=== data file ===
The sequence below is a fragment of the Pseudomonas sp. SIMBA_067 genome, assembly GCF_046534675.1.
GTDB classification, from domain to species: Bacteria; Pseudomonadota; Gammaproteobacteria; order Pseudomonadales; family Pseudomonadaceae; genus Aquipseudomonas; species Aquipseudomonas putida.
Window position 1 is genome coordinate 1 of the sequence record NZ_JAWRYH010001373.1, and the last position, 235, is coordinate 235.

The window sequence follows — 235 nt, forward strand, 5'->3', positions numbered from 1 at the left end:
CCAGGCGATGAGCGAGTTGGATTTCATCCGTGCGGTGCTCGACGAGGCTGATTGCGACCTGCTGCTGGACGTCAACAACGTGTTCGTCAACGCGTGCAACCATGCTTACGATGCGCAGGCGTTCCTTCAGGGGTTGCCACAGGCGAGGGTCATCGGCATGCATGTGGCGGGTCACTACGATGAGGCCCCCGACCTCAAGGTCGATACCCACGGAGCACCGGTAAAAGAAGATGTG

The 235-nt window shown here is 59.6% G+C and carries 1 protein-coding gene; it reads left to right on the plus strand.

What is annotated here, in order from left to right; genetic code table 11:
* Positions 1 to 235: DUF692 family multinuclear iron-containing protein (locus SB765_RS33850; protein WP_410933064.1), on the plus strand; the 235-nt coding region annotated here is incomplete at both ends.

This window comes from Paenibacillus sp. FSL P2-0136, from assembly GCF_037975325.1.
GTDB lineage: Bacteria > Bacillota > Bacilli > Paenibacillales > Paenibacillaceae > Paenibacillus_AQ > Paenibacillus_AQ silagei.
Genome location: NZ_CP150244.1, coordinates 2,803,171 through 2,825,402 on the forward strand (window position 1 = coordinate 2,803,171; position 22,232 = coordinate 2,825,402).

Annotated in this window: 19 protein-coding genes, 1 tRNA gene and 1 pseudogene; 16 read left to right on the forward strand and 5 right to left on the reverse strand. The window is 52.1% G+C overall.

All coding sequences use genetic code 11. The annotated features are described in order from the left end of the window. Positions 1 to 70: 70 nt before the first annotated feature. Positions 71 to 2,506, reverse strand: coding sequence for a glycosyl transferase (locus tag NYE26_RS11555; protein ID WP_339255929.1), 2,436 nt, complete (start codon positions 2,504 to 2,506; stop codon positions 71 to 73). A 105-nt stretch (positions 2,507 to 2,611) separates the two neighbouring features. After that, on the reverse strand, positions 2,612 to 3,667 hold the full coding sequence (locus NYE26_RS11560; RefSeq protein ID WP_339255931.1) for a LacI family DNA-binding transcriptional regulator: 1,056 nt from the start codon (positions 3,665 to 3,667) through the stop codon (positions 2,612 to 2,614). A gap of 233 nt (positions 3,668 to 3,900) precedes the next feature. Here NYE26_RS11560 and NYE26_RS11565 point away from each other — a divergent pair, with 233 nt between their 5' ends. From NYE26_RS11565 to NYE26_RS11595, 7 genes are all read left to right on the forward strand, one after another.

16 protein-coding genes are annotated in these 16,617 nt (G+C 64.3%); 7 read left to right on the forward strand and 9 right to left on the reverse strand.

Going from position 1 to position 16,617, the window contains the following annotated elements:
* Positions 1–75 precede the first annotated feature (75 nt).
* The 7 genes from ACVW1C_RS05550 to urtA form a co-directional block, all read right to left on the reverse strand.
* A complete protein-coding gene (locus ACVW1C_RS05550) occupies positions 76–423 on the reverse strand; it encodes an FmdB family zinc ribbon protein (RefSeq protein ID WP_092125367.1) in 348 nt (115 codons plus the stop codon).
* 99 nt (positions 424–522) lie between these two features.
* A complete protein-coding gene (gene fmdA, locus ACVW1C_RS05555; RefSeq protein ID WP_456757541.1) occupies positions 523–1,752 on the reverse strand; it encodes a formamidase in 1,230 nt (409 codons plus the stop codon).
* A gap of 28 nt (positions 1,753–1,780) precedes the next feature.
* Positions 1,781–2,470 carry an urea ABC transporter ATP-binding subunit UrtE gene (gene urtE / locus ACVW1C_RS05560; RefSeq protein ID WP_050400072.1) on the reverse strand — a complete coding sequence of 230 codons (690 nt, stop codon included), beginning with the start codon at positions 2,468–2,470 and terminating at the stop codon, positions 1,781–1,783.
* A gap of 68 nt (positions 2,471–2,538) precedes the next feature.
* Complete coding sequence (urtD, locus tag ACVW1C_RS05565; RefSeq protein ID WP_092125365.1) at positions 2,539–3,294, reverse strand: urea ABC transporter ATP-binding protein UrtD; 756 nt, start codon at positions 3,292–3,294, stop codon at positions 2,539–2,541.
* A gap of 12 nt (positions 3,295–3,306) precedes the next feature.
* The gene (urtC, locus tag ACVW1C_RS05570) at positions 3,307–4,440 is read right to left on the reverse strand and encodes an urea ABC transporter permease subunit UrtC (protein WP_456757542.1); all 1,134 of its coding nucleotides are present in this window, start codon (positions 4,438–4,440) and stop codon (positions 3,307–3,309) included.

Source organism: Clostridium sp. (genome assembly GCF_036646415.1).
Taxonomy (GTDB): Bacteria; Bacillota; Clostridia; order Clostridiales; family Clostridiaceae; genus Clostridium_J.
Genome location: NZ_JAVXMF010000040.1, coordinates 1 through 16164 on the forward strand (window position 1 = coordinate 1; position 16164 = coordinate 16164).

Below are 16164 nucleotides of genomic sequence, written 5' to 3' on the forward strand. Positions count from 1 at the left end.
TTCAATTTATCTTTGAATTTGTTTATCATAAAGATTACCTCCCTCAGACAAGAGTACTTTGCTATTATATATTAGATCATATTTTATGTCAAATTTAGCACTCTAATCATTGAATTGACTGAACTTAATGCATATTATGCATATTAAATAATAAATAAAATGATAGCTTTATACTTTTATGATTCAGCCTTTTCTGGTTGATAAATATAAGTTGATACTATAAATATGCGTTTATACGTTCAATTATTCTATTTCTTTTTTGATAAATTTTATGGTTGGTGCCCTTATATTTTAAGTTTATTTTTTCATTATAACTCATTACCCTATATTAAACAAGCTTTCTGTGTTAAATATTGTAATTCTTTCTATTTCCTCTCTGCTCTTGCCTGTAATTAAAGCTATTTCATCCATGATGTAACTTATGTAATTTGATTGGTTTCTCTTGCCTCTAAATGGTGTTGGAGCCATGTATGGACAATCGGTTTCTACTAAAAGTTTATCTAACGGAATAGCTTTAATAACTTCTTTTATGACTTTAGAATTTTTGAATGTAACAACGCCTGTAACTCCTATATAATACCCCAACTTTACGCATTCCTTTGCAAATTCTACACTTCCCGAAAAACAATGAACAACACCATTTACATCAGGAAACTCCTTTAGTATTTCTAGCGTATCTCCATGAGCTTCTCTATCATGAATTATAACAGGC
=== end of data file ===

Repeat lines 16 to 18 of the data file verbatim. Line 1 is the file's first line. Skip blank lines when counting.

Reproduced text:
* Positions 1–75 precede the first annotated feature (75 nt).
* The 7 genes from ACVW1C_RS05550 to urtA form a co-directional block, all read right to left on the reverse strand.
* A complete protein-coding gene (locus ACVW1C_RS05550) occupies positions 76–423 on the reverse strand; it encodes an FmdB family zinc ribbon protein (RefSeq protein ID WP_092125367.1) in 348 nt (115 codons plus the stop codon).